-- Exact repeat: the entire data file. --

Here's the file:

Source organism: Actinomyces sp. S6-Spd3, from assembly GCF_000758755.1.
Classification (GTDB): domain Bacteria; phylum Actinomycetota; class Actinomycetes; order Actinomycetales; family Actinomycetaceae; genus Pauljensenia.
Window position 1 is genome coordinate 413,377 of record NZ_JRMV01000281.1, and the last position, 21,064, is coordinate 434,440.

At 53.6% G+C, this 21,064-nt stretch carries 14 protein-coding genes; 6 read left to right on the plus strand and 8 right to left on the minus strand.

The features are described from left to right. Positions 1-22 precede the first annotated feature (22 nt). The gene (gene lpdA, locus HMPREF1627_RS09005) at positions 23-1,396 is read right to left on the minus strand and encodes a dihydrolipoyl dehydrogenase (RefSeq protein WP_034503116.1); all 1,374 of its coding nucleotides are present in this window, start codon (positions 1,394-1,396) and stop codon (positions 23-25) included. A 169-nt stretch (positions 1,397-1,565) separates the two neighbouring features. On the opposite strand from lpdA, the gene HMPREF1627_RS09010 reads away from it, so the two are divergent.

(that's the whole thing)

Source organism: Actinomyces sp. S6-Spd3, from assembly GCF_000758755.1.
Classification (GTDB): domain Bacteria; phylum Actinomycetota; class Actinomycetes; order Actinomycetales; family Actinomycetaceae; genus Pauljensenia.
Window position 1 is genome coordinate 413,377 of record NZ_JRMV01000281.1, and the last position, 21,064, is coordinate 434,440.

At 53.6% G+C, this 21,064-nt stretch carries 14 protein-coding genes; 6 read left to right on the plus strand and 8 right to left on the minus strand.

The features are described from left to right. Positions 1-22 precede the first annotated feature (22 nt). The gene (gene lpdA, locus HMPREF1627_RS09005) at positions 23-1,396 is read right to left on the minus strand and encodes a dihydrolipoyl dehydrogenase (RefSeq protein WP_034503116.1); all 1,374 of its coding nucleotides are present in this window, start codon (positions 1,394-1,396) and stop codon (positions 23-25) included. A 169-nt stretch (positions 1,397-1,565) separates the two neighbouring features. On the opposite strand from lpdA, the gene HMPREF1627_RS09010 reads away from it, so the two are divergent.